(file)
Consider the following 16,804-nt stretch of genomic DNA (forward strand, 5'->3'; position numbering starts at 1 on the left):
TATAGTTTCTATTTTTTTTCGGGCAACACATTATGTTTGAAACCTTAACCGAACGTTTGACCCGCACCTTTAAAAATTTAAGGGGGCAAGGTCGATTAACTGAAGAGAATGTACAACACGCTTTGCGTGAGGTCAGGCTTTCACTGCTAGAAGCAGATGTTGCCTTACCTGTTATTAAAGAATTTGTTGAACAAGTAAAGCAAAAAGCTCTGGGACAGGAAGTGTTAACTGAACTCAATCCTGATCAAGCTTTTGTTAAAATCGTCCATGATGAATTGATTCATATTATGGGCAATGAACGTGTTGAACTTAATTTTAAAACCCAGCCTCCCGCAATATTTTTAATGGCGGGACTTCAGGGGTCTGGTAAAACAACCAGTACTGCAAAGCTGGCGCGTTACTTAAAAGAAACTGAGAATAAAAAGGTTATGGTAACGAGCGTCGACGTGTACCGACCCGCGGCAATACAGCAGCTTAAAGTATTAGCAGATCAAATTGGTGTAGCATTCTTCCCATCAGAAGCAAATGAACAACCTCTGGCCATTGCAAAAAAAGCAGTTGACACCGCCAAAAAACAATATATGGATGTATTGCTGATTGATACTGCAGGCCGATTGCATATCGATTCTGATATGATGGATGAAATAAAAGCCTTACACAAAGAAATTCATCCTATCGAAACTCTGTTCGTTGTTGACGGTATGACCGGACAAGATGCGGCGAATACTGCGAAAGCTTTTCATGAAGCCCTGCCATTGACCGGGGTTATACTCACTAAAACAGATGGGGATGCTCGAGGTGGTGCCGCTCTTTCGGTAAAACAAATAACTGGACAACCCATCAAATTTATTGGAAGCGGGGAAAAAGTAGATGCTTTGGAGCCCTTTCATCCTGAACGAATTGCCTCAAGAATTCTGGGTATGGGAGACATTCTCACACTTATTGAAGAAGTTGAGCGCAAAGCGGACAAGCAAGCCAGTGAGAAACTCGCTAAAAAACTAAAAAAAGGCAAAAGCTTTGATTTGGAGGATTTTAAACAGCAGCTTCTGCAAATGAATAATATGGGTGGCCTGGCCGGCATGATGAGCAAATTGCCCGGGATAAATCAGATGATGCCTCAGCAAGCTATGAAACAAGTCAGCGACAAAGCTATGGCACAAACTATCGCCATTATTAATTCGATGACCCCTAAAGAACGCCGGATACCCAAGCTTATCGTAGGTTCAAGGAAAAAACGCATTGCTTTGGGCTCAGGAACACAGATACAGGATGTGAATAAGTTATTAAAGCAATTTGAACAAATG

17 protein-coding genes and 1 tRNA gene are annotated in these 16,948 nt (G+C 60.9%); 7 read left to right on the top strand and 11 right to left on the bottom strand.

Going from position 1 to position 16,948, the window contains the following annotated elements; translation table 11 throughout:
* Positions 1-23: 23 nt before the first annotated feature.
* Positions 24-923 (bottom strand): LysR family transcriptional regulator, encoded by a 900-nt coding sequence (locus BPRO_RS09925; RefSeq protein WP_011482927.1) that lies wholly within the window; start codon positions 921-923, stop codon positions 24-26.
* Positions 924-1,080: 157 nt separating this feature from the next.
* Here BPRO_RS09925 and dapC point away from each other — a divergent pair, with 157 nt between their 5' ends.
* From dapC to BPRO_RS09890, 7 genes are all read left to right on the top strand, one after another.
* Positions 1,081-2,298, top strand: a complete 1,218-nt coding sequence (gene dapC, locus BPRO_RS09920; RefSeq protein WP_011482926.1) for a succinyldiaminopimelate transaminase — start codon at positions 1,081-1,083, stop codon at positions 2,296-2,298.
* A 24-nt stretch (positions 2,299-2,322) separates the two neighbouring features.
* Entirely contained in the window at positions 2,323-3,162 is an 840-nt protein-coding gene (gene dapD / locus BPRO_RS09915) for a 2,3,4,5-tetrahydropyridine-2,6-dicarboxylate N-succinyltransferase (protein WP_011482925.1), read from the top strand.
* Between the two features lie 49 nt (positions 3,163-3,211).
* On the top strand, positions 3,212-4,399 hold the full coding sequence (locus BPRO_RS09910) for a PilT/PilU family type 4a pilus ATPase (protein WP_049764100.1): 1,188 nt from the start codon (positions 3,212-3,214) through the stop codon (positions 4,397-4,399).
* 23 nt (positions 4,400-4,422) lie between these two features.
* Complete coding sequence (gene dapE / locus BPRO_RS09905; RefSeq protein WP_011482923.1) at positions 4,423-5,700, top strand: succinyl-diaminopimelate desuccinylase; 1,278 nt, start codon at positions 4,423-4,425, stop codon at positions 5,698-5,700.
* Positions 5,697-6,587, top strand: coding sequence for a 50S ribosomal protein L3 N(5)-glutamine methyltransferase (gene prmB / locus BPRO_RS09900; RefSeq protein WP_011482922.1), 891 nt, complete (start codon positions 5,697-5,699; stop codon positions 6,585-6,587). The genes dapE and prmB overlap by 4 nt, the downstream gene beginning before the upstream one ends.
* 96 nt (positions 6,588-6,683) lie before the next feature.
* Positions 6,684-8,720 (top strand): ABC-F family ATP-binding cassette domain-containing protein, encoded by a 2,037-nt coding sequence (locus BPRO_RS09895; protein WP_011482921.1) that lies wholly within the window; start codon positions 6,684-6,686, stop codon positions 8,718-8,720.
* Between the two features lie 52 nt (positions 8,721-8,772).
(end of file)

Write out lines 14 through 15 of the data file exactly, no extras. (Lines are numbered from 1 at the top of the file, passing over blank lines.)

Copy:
* On the top strand, positions 3,212-4,399 hold the full coding sequence (locus BPRO_RS09910) for a PilT/PilU family type 4a pilus ATPase (protein WP_049764100.1): 1,188 nt from the start codon (positions 3,212-3,214) through the stop codon (positions 4,397-4,399).
* 23 nt (positions 4,400-4,422) lie between these two features.